Expanded Polystyrene (EPS): Most common foam products like architectural shapes, large foam blocks, coolers, wine shippers, Geofoam, roofing insulation, molded end caps and corners, box packaging and even cups at the office water cooler are actually polystyrene foam. Expanded Polystyrene (EPS) is the generic industry name for the white rigid material made by expanding polystyrene beads with steam and pressure to bond the beads together to form blocks or to shape molds. EPS is also used in the construction industry for insulation and void fill. Geofoam typically refers to EPS that is molded in blocks and used as lightweight fill in building and road construction.
STYROFOAM™ Brand Foam for Construction: STYROFOAM is a registered trademark of the Dow Chemical Company (Dow) or an affiliated company of Dow. This trademark covers a full range of extruded polystyrene building products used primarily in construction for wall insulation, floor insulation, and roof insulation systems. These insulation panels are commonly referred to as blue board in the construction industry. Most often the word Styrofoam is generically used to describe expanded polystyrene foam products like disposable coffee cups, cooler and other foam packaging materials, none of which are actually STYROFOAM.
No special equipment is required when building with EPS geofoam. Blocks can often be carried and set in place by laborers or easily handled with mechanized equipment. This is an important consideration when the construction site is congested or does not have the clearances required for traditional placement or compaction equipment. EPS geofoam can be field cut using a hot-wire cutter, hand saw, or chain saw. The EPS geofoam can be trimmed on site to accommodate the shapes of existing underground utilities and services.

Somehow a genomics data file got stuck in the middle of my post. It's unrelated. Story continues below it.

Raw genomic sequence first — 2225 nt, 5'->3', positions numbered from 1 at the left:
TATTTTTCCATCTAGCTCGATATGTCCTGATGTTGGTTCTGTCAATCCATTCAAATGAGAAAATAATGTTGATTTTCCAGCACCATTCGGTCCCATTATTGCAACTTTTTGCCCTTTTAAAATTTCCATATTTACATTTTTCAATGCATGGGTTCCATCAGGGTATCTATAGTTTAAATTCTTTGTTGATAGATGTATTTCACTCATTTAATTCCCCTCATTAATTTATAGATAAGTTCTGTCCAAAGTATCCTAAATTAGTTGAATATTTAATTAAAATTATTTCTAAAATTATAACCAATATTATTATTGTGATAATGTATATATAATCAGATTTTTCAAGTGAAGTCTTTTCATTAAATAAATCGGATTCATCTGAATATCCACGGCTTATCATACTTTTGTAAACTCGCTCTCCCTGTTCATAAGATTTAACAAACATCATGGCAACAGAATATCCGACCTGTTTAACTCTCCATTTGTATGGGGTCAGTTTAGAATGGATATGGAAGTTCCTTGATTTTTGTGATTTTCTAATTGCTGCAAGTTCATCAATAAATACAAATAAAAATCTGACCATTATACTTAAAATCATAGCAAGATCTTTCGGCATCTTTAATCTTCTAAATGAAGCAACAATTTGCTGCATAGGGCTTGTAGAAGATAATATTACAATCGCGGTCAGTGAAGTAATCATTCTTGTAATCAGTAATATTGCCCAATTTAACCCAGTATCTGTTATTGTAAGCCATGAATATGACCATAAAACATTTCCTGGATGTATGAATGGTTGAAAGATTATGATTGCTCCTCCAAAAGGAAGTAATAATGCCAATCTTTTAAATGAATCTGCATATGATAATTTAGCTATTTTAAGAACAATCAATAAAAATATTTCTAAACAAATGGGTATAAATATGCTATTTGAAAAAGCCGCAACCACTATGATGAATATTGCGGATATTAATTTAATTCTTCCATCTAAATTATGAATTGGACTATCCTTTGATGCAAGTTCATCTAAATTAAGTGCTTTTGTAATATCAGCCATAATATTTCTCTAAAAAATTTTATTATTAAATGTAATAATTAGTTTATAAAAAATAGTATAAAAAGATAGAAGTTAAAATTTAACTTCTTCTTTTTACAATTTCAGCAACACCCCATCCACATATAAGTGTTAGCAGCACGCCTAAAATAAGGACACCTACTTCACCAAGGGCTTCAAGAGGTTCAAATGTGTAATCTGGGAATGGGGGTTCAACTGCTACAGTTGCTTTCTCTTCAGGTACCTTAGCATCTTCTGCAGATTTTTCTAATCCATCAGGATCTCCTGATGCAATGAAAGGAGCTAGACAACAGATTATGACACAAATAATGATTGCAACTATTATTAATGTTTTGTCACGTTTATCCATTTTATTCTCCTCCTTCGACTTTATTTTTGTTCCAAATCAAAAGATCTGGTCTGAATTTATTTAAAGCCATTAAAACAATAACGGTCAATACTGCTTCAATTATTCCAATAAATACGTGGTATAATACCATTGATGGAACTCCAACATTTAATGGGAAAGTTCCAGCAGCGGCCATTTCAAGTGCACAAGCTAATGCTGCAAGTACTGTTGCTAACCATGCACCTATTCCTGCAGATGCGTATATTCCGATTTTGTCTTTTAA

EPS geofoam can be reground, recycled and reused in many composite applications such as lightweight concrete, plastic lumber, weather resistant outdoor decks, fencing, drain field aggregate, etc. Compared with traditional fill materials, fewer trucks with lighter loads are required to deliver EPS geofoam to a project site. This means less pollution from fuel emissions and less wear and tear on the nation’s roadways and infrastructure.
EPS geofoam is available in a range of compressive resistances. A project designer can choose the specific type of EPS required to support the design loading while minimizing cost. Several different types of EPS geofoam can be specified on a single project to maximize savings. For example, higher strength EPS geofoam can be used in high applied stress areas while lower strength blocks are used in areas where the applied stresses are lower.
EPS Geofoam design loads are recommended to not exceed the compressive resistance at 1% capacity. This limit controls the amount of long-term deflection, or creep, resulting from permanent sustained loads. Note: Adequate soil cover, or a load distribution slab, may be needed to distribute heavy concentrated loads.
EPS geofoam helps projects maintain extremely tight construction schedules. The ease and speed with which EPS geofoam can be constructed results in shorter construction time because of faster placement rates, reduced utility relocation and less disruption of traffic in urban areas. Additionally, adverse weather conditions typically do not affect placement rates of EPS geofoam.
In addition to other project costs, using EPS geofoam reduces the loading on adjacent supporting structures. Adjacent structures can be designed to be less robust and therefore less expensive. This is particularly important for underground utilities. Typically the higher cost of some types of lightweight fill materials is usually offset by savings when all of the project costs are considered, such as lower installation costs and lower maintenance. Available in a range of compressive resistances, EPS geofoam allows for economical project design.